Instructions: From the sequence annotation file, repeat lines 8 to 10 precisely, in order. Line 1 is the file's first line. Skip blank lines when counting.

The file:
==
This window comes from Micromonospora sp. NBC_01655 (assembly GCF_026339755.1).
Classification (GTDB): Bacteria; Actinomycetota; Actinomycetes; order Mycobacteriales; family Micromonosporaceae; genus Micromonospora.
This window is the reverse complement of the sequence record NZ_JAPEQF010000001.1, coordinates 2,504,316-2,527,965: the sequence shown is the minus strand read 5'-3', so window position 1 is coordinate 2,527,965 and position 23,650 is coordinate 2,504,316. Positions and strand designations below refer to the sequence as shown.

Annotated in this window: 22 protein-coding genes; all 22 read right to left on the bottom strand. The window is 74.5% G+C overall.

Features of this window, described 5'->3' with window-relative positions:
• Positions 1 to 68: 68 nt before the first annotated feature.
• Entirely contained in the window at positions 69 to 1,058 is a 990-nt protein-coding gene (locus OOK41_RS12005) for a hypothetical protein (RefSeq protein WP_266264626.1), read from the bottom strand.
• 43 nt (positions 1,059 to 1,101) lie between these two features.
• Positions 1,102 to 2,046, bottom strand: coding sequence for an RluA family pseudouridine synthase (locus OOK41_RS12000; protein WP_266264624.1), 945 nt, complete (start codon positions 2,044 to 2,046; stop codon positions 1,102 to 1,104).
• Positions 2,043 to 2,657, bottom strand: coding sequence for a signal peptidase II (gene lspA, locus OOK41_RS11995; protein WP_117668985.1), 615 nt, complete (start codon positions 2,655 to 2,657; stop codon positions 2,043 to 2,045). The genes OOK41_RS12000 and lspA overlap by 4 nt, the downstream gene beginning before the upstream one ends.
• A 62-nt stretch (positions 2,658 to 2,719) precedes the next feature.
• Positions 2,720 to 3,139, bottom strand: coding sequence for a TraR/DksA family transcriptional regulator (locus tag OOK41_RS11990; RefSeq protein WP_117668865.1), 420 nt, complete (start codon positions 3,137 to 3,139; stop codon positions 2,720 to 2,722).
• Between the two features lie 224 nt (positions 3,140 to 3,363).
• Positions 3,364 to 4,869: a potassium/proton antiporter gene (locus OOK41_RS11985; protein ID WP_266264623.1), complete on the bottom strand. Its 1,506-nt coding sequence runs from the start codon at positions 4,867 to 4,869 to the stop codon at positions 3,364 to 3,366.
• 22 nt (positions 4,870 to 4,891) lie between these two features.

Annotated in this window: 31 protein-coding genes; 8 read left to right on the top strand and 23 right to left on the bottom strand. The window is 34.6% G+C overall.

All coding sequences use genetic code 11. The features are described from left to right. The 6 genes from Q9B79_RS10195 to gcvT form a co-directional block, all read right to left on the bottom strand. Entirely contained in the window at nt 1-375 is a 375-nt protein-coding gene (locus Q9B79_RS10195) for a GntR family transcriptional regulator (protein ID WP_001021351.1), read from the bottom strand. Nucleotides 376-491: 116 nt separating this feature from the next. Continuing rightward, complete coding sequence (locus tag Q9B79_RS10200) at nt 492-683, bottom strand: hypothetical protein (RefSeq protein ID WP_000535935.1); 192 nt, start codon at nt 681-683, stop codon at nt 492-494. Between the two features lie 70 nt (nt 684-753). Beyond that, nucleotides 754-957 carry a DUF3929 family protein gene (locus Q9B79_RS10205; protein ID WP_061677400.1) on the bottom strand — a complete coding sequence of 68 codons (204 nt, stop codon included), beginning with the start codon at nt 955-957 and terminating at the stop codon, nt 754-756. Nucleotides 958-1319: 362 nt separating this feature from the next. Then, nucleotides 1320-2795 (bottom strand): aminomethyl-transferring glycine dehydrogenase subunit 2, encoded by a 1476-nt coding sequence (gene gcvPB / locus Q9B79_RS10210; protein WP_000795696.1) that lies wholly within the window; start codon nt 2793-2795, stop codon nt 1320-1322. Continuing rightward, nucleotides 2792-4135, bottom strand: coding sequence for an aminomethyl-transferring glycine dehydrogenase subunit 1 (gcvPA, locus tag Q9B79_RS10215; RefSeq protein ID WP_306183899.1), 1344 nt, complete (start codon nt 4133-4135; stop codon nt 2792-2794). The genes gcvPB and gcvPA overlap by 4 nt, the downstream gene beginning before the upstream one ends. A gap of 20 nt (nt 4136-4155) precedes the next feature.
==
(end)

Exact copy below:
• 43 nt (positions 1,059 to 1,101) lie between these two features.
• Positions 1,102 to 2,046, bottom strand: coding sequence for an RluA family pseudouridine synthase (locus OOK41_RS12000; protein WP_266264624.1), 945 nt, complete (start codon positions 2,044 to 2,046; stop codon positions 1,102 to 1,104).
• Positions 2,043 to 2,657, bottom strand: coding sequence for a signal peptidase II (gene lspA, locus OOK41_RS11995; protein WP_117668985.1), 615 nt, complete (start codon positions 2,655 to 2,657; stop codon positions 2,043 to 2,045). The genes OOK41_RS12000 and lspA overlap by 4 nt, the downstream gene beginning before the upstream one ends.